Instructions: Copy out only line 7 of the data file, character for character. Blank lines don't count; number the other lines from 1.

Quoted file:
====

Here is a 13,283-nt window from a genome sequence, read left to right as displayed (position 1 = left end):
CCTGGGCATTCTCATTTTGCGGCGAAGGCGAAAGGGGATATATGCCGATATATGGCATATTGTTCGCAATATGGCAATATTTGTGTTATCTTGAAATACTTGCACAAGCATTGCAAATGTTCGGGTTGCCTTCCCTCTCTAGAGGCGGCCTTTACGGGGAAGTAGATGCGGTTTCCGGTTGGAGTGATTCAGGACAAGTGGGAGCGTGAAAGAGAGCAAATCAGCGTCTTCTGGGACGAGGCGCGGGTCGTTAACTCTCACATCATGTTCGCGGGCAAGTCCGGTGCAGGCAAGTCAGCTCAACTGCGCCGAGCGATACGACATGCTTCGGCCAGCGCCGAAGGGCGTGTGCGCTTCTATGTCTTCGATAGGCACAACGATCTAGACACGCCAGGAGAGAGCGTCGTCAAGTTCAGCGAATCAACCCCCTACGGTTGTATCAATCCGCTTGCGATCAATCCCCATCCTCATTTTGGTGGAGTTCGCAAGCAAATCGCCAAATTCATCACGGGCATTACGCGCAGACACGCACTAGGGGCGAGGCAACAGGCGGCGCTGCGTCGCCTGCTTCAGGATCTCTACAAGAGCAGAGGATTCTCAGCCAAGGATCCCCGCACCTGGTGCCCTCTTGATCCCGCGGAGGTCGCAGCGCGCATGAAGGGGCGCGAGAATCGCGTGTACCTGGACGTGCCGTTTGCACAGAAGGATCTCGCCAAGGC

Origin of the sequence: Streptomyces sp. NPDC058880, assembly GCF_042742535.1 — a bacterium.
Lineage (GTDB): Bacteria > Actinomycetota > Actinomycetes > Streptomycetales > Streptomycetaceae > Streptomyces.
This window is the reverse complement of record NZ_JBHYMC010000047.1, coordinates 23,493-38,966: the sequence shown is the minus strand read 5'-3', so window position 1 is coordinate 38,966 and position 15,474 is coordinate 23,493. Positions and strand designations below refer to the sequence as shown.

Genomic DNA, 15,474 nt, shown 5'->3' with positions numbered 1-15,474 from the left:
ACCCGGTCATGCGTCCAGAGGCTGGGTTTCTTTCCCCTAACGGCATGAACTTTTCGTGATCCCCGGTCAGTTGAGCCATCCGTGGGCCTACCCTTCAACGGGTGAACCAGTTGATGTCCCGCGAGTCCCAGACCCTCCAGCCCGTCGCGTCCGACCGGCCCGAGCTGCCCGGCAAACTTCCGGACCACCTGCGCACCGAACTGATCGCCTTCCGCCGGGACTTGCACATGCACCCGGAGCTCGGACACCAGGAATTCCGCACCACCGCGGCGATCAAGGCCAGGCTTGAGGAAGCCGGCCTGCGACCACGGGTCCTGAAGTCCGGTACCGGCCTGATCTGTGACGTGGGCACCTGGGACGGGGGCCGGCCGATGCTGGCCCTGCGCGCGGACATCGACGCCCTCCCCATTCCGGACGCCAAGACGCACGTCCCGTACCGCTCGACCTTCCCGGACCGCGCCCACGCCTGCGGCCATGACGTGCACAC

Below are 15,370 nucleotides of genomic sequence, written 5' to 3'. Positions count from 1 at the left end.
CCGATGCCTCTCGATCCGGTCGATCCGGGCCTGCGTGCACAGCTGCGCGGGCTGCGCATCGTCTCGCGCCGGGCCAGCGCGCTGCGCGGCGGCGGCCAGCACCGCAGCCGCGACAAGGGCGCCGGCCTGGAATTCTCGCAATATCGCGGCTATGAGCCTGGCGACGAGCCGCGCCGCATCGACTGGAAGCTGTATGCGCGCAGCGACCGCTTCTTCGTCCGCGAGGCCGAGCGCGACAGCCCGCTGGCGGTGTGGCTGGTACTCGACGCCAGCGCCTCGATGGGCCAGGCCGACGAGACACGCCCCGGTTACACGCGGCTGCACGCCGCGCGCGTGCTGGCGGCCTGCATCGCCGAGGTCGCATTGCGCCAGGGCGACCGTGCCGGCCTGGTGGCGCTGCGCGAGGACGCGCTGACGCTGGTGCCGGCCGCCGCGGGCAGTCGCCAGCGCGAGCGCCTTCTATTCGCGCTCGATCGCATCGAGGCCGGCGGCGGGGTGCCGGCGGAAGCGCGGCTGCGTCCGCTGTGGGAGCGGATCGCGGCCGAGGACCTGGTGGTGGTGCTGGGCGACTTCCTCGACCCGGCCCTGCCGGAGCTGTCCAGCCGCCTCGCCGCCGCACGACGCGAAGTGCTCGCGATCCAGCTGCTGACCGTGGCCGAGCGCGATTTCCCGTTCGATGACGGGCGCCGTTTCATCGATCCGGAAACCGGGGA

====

ACCCGGTCATGCGTCCAGAGGCTGGGTTTCTTTCCCCTAACGGCATGAACTTTTCGTGATCCCCGGTCAGTTGAGCCATCCGTGGGCCTACCCTTCAACGGGTGAACCAGTTGATGTCCCGCGAGTCCCAGACCCTCCAGCCCGTCGCGTCCGACCGGCCCGAGCTGCCCGGCAAACTTCCGGACCACCTGCGCACCGAACTGATCGCCTTCCGCCGGGACTTGCACATGCACCCGGAGCTCGGACACCAGGAATTCCGCACCACCGCGGCGATCAAGGCCAGGCTTGAGGAAGCCGGCCTGCGACCACGGGTCCTGAAGTCCGGTACCGGCCTGATCTGTGACGTGGGCACCTGGGACGGGGGCCGGCCGATGCTGGCCCTGCGCGCGGACATCGACGCCCTCCCCATTCCGGACGCCAAGACGCACGTCCCGTACCGCTCGACCTTCCCGGACCGCGCCCACGCCTGCGGCCATGACGTGCACAC